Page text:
A “hearts and minds” model of conflict posits that development aid, by bringing tangible benefits, will increase population support for the government. This increased support in turn can lead to a decrease in violence, partly through a rise in population cooperation and information sharing with the government. At least one previous observational study in Iraq found that development aid is indeed associated with a decrease in conflict.
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Imagine that one day you are forced to leave your home with only the clothes on your back. You have no house, land, supplies, work or friends. You cannot return. The only thing you have left is your will to survive and to protect your family. You arrive in a new city to start from scratch. Everything seems overwhelming. You realize you have lost in two ways: as a woman and now as a displaced person.
This is the experience of millions of displaced women in Colombia, such as the ones we met at the Foundation for Development and Progress (FUNDESPRO) in Bogota.The Foundation works with the government to aid victims, especially women, of the Colombian civil conflict, as part of a World Bank initiative supported through the Peace and Development Program.
A perennially relevant question is making the rounds again in the wake of the Arab Spring: Why can't anyone predict revolutions? (See Sina's "quote of the week," for example.) The issue is again raised in this piece by Foreign Policy managing editor Blake Hounshell, in conjunction with Foreign Policy's seventh annual publication of its Failed States Index (FSI).
The article seems geared toward explaining why the FSI didn't "predict" the Arab Spring, and it discusses the fact that indices are generally better at providing snapshots rather than acting as crystal balls. It also notes that while the FSI has captured some elements of political destabilization in the Middle East, it has missed others. Experts quoted in the article note that revolutions may be inherently difficult to predict, due to the so-called "demonstration effect" (whereby revolutions, aided by satellite television and other advances in communication technology, allegedly spread by contagion) and other factors.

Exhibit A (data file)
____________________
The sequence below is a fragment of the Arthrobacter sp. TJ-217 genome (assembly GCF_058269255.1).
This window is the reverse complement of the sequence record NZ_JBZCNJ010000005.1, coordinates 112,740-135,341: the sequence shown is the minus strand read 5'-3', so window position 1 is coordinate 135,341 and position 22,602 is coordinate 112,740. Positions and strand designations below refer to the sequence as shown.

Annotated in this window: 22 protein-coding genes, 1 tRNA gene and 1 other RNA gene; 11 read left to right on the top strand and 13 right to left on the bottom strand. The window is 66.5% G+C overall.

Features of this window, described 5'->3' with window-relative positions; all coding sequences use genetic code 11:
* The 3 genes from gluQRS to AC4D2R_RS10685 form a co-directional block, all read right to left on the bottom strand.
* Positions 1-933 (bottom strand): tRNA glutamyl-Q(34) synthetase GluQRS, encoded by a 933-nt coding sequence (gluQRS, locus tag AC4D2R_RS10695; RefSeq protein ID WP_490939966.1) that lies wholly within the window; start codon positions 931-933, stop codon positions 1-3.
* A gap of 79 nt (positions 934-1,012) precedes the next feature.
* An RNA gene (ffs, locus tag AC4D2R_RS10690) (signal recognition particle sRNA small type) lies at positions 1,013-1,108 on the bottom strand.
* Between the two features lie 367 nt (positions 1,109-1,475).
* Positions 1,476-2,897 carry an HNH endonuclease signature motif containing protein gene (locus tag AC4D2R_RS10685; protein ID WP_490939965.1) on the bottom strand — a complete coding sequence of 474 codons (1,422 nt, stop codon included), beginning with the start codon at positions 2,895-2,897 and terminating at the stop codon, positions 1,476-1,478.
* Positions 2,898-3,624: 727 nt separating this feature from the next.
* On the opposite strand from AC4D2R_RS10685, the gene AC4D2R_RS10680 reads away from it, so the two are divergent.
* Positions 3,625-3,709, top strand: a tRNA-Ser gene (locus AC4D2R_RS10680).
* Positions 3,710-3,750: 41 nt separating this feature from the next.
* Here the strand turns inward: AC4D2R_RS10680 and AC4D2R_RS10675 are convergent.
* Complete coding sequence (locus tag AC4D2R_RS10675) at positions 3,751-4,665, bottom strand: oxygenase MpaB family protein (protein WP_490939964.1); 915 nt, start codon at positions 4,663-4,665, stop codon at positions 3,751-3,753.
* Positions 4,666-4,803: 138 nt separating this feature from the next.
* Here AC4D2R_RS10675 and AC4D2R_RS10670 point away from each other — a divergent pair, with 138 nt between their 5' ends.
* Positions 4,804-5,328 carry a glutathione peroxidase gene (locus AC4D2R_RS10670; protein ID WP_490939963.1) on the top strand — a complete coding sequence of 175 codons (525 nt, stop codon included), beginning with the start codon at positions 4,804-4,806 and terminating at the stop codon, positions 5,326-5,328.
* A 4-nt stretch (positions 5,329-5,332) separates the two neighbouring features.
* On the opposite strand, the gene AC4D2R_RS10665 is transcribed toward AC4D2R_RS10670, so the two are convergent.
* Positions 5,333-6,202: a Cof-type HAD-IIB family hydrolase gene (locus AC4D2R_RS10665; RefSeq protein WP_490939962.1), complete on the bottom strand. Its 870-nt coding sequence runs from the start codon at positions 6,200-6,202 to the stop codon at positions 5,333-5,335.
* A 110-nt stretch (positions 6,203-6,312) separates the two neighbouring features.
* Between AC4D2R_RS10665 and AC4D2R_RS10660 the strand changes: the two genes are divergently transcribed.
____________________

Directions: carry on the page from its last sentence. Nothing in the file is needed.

Twenty years ago, the French philosopher, sociologist and political commentator, Jean Baudrillard wrote an essay entitled “The Gulf War Did Not Take Place”. Published in French and British Newspapers (Libération and The Guardian), it attracted huge criticism from people like Christopher Norris, who castigated Baudrillard and other postmodern intellectuals for arguing the Gulf conflict was unreal and essentially fictive. Some even labelled Baudrillard “a theoretical terrorist”. He was not, however, in denial that lives were lost nor that “more explosives were dropped in the two months of the Gulf War than the entire allied air attacks in World War II”. His central issue was one of interpretation and the presentation of the facts through a media lens – his concern was whether these events could be called a war.
Disaster management 2.0: scalable human connections fired by high technology